It seems that the pending AT&T–Time Warner merger continues to be a political hot potato, with different factions of government and industry continuing to argue over who’ll review it. Whether the merger ends up at the Department of Justice alone or at the DOJ and the FCC will make all the difference: DOJ policies make it likely to approve the merger, whereas the FCC, even with its corporation-friendly chairman, will have to give it a more rigorous review that could kill the deal or at least place some restrictions on it.
As you may remember, back in the strange world of 2016, then-candidate Donald Trump expressed very clear opposition to the proposed merger, saying it was “a deal we will not approve.” That seems clear cut, except it’s Trump, so... maybe not. And while he can pressure the FCC to act one way or another, the commission is technically independent and out of his complete control.
Trump’s a maybe, Clyburn’s a yes, Pai’s a no, and why is Rupert Murdoch here?
That apparently hasn’t stopped News Corporation / 21st Century Fox overlord Rupert Murdoch from getting Trump to try. The Hollywood Reporter said this week that Murdoch “now regularly lobbies Trump against AT&T and Time Warner's tie-up,” trying to have him get it under the FCC’s review so that the commission can block it.
The FCC’s lone Democratic commissioner, Mignon Clyburn, is also trying to get some say over the merger. In an interview with Communications Daily on Wednesday, Clyburn said the merger “is ripe for review just by its scope and significance.” She also prodded the two companies a bit, saying that if they were “confident consumers benefit” from the merger, “they should welcome FCC review.”
(Ars Technica recently noted that AT&T’s argument for why consumers will love the merger includes... improved targeted advertising. Exciting stuff.)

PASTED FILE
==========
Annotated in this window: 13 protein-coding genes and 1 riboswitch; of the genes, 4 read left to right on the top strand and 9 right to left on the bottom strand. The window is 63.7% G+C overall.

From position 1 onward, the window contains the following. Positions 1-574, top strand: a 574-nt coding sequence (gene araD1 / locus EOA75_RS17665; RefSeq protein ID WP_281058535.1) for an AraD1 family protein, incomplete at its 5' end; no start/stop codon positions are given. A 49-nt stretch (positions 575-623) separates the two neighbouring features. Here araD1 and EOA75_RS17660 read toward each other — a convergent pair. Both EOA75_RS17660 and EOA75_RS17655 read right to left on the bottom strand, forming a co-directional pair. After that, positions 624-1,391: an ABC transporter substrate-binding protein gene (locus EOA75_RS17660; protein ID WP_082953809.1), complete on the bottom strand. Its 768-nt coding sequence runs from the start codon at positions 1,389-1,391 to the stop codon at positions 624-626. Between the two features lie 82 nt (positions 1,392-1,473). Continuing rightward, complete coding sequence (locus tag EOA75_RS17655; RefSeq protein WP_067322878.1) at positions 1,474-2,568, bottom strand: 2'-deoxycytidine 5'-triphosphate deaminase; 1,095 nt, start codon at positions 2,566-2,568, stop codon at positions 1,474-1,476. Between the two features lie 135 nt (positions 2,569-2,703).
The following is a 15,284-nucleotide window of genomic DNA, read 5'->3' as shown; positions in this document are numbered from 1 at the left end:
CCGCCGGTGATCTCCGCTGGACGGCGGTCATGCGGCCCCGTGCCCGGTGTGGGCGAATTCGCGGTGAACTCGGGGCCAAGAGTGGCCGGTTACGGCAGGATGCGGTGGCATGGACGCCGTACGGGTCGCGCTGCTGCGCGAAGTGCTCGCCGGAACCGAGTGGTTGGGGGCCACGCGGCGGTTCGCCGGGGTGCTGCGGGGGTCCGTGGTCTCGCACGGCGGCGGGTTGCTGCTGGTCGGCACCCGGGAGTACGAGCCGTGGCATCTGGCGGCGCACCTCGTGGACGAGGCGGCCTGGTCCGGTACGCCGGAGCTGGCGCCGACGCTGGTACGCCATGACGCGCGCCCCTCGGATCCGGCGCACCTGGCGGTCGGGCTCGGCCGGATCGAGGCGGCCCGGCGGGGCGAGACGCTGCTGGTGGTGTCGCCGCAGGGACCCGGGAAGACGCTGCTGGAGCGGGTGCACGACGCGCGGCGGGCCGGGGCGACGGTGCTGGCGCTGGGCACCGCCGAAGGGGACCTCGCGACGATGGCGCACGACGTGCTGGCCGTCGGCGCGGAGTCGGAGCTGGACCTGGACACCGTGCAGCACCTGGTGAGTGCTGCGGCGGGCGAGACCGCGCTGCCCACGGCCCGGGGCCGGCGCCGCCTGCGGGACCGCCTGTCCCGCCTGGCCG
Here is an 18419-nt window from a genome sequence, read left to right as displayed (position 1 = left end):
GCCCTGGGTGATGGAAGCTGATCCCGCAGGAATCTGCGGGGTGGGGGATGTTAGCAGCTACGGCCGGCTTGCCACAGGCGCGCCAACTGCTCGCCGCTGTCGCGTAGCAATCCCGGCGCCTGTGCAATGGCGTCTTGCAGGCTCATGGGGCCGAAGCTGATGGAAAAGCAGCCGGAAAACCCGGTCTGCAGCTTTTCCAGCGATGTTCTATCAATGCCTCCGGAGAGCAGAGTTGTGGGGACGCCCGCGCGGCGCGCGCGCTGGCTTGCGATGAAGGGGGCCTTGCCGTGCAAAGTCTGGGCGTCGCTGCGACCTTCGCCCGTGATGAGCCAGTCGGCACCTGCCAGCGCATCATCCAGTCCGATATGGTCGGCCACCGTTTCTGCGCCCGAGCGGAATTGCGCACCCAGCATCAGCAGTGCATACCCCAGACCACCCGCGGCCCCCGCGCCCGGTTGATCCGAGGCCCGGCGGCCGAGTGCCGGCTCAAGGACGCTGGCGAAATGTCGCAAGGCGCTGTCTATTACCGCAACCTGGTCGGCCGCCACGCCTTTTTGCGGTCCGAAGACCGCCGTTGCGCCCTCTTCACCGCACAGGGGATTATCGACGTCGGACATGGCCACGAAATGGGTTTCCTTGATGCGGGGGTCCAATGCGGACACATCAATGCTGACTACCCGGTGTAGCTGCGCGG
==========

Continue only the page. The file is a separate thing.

Of course, AT&T is doing everything it can to avoid coming under FCC scrutiny, since it knows that can only get it into trouble. AT&T keeps claiming there’s nothing in the merger that would trigger oversight from the commission, and there’s speculation that it would just get rid of any elements of Time Warner that would trigger a review should the commission take interest.
It’s in good shape so far. FCC chairman Ajit Pai hasn’t directly commented on the merger, but the comments he’s made seem to indicate a lack of interest. Speaking to Fox Business about his approach to mergers last week, Pai said, “Generally speaking, we want to make sure that there's a competitive marketplace, and any transaction that is presented to me, I will apply the test that the FCC has long applied: is the consummation of this deal in the public interest?”
That’s great — and legally required, of course — but his response also rests on a few key words: “presented to me.” Pai doesn’t sound like he’s about to go looking for a way to stop AT&T. Unless the FCC is explicitly made to oversee the merger, he’s not interested.